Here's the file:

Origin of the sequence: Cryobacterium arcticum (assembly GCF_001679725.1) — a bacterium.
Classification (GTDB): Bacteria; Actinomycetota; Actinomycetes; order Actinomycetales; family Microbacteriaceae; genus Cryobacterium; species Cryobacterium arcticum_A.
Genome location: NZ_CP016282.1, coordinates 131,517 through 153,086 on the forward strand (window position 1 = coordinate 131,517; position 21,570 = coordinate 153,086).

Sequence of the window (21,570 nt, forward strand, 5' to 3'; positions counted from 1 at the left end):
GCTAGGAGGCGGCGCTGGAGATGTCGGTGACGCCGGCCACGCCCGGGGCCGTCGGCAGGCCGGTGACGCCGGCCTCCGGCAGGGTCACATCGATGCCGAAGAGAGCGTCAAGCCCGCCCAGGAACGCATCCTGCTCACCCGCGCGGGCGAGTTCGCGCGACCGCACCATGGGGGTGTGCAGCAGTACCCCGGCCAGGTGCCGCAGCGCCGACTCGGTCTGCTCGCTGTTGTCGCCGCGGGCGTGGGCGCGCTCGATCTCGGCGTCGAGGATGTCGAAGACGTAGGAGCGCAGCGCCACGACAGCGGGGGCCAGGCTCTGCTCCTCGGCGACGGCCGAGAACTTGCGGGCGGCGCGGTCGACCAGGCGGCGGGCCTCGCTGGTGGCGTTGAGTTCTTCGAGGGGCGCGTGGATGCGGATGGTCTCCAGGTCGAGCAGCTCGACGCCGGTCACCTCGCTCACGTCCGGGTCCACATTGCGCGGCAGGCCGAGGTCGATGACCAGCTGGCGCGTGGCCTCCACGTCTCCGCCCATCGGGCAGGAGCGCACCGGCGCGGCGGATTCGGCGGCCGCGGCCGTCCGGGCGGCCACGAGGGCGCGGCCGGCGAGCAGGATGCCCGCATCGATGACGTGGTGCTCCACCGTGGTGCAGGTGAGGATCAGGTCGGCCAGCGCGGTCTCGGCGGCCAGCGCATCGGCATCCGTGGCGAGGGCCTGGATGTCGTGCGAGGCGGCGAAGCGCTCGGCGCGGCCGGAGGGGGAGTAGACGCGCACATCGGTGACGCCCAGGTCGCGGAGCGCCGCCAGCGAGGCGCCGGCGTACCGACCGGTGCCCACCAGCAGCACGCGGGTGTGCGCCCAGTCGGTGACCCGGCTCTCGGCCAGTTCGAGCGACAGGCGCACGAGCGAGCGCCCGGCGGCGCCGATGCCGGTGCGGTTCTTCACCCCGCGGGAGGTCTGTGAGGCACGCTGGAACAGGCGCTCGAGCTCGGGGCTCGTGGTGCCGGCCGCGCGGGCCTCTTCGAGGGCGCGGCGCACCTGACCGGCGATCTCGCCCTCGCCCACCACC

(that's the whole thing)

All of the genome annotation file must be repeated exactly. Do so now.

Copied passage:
Origin of the sequence: Cryobacterium arcticum (assembly GCF_001679725.1) — a bacterium.
Classification (GTDB): Bacteria; Actinomycetota; Actinomycetes; order Actinomycetales; family Microbacteriaceae; genus Cryobacterium; species Cryobacterium arcticum_A.
Genome location: NZ_CP016282.1, coordinates 131,517 through 153,086 on the forward strand (window position 1 = coordinate 131,517; position 21,570 = coordinate 153,086).

Sequence of the window (21,570 nt, forward strand, 5' to 3'; positions counted from 1 at the left end):
GCTAGGAGGCGGCGCTGGAGATGTCGGTGACGCCGGCCACGCCCGGGGCCGTCGGCAGGCCGGTGACGCCGGCCTCCGGCAGGGTCACATCGATGCCGAAGAGAGCGTCAAGCCCGCCCAGGAACGCATCCTGCTCACCCGCGCGGGCGAGTTCGCGCGACCGCACCATGGGGGTGTGCAGCAGTACCCCGGCCAGGTGCCGCAGCGCCGACTCGGTCTGCTCGCTGTTGTCGCCGCGGGCGTGGGCGCGCTCGATCTCGGCGTCGAGGATGTCGAAGACGTAGGAGCGCAGCGCCACGACAGCGGGGGCCAGGCTCTGCTCCTCGGCGACGGCCGAGAACTTGCGGGCGGCGCGGTCGACCAGGCGGCGGGCCTCGCTGGTGGCGTTGAGTTCTTCGAGGGGCGCGTGGATGCGGATGGTCTCCAGGTCGAGCAGCTCGACGCCGGTCACCTCGCTCACGTCCGGGTCCACATTGCGCGGCAGGCCGAGGTCGATGACCAGCTGGCGCGTGGCCTCCACGTCTCCGCCCATCGGGCAGGAGCGCACCGGCGCGGCGGATTCGGCGGCCGCGGCCGTCCGGGCGGCCACGAGGGCGCGGCCGGCGAGCAGGATGCCCGCATCGATGACGTGGTGCTCCACCGTGGTGCAGGTGAGGATCAGGTCGGCCAGCGCGGTCTCGGCGGCCAGCGCATCGGCATCCGTGGCGAGGGCCTGGATGTCGTGCGAGGCGGCGAAGCGCTCGGCGCGGCCGGAGGGGGAGTAGACGCGCACATCGGTGACGCCCAGGTCGCGGAGCGCCGCCAGCGAGGCGCCGGCGTACCGACCGGTGCCCACCAGCAGCACGCGGGTGTGCGCCCAGTCGGTGACCCGGCTCTCGGCCAGTTCGAGCGACAGGCGCACGAGCGAGCGCCCGGCGGCGCCGATGCCGGTGCGGTTCTTCACCCCGCGGGAGGTCTGTGAGGCACGCTGGAACAGGCGCTCGAGCTCGGGGCTCGTGGTGCCGGCCGCGCGGGCCTCTTCGAGGGCGCGGCGCACCTGACCGGCGATCTCGCCCTCGCCCACCACC